No need to declare climate emergency

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As the school holidays begin for children throughout South Canterbury and the Waitaki, it reminds me of how much we have on offer for families throughout the region.

Whether it’s a ski trip for some at Ohau or Round Hill, cycling or walking part of the Alps to Ocean trail, heading to the improved digital movie theatre in Waimate or working at home on the farm, the options for adventure are plentiful, and I truly believe ours are some of the luckiest children in the country.

We must never take these opportunities or the environment we live in for granted, and should take every chance we can to learn more about ways to sustain and protect it, while still having the freedom to grow and develop and not be held back by red tape or emotive headlines.

Recently there has been an alarming trend by some councils throughout the country to declare a climate emergency – meaning they will be committed to incorporating climate change considerations into their decisions.

I urge people to stand back for a minute and ask just what this will achieve. Is it not simply more emotive rhetoric? A powerfully symbolic, yet empty gesture?

It could stir up panic instead of encouraging common sense and giving people a direction or vision for much-needed lifestyle changes.

I believe most councils morally should have already been taking this factor, the protection of our environment, into consideration throughout their decision-making. The declaration adds nothing, no fiscal or legal responsibility, so I remain rather sceptical about its purpose, as do most of our local councils throughout the district which have declined to declare an emergency, each insisting on action instead of grand gestures.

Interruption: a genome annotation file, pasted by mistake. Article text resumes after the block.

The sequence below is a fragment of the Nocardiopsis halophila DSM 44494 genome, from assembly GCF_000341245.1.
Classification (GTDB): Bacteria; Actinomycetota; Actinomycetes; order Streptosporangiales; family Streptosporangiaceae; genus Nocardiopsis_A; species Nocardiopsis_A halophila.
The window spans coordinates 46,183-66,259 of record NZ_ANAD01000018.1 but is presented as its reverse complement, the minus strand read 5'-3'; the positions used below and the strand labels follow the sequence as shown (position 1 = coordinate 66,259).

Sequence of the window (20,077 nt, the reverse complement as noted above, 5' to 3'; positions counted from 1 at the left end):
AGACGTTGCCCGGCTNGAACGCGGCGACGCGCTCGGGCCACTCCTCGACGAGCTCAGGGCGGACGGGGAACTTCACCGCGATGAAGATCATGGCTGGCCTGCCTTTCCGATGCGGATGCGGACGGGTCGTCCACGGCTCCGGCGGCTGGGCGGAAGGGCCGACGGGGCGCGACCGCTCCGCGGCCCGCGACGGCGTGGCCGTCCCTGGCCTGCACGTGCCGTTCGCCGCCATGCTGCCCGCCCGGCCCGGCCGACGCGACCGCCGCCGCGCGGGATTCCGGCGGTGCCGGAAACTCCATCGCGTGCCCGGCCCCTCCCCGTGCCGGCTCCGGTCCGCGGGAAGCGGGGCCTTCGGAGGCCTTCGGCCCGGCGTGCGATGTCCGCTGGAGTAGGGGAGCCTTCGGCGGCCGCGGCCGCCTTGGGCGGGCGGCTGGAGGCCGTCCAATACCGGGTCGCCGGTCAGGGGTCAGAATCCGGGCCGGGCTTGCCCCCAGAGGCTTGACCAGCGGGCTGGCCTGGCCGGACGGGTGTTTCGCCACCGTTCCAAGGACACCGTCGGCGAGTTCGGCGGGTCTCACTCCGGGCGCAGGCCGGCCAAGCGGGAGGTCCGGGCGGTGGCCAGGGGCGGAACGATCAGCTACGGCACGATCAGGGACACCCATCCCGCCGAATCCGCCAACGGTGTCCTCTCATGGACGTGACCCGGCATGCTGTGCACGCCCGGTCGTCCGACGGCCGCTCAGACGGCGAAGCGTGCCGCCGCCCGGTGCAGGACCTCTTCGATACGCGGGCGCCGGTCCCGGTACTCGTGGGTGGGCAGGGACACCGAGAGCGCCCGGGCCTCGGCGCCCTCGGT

I believe it’s like charity; it all begins at home.

We need to stay true to these values we speak of and alter the way we live.

I admit I am in no way perfect – my job, for instance, requires a lot of travel between here and Wellington – but I do continue to try to make changes every day.

I come from an era of thrift so reducing waste comes naturally to me. As often as possible I say no to packaging and instead recycle – but as always there is so much more we can do.

While I support any genuine attempts to improve our environment and to respond to climate change – and who wouldn’t? – I just feel action and changing perspectives at home can be more powerful than simply jumping on a bandwagon.

Last week, farmers received an apology from MPI over their shoddy Mycoplasma boviseradication programme.

While it’s a good start, the report findings were nothing new to farmers who have been put through the wringer throughout the past two years.

Farmers throughout South Canterbury, the Waitaki and the rest of New Zealand have suffered and are continuing to suffer as a result of the Mycoplasma bovis cattle disease and the Government’s decision to try to eradicate it through culling all infected herds.

This dreaded disease was first discovered here in the Waitaki and I have seen and heard first-hand stories of the clumsy, careless and sometimes arrogant dealings local farmers have had with MPI staff throughout the eradication process.

While it was a relief for farmers to hear MPI admit what they already know – that there are major failings in the eradication programme – it will mean nothing if changes aren’t made immediately.

The National Party and the country’s farming bodies have so far supported the Government’s move to try to eradicate this disease. However, with knowledge now that the culling will continue over the next 10 years, we need to be sure they take into account the human cost of the disease.

In some cases, people have lost their herds, their businesses, their livelihoods, and to see a report now admitting failings in the way MPI has carried out the programme will be bittersweet for some.

I understand and commend the many MPI staff who have gone to great lengths to keep the process moving for affected farmers, but at the same time just hope that further up the chain systems will be improved to ensure decisions are made promptly and the right people are in the roles required. – Waitaki MP Jacqui Dean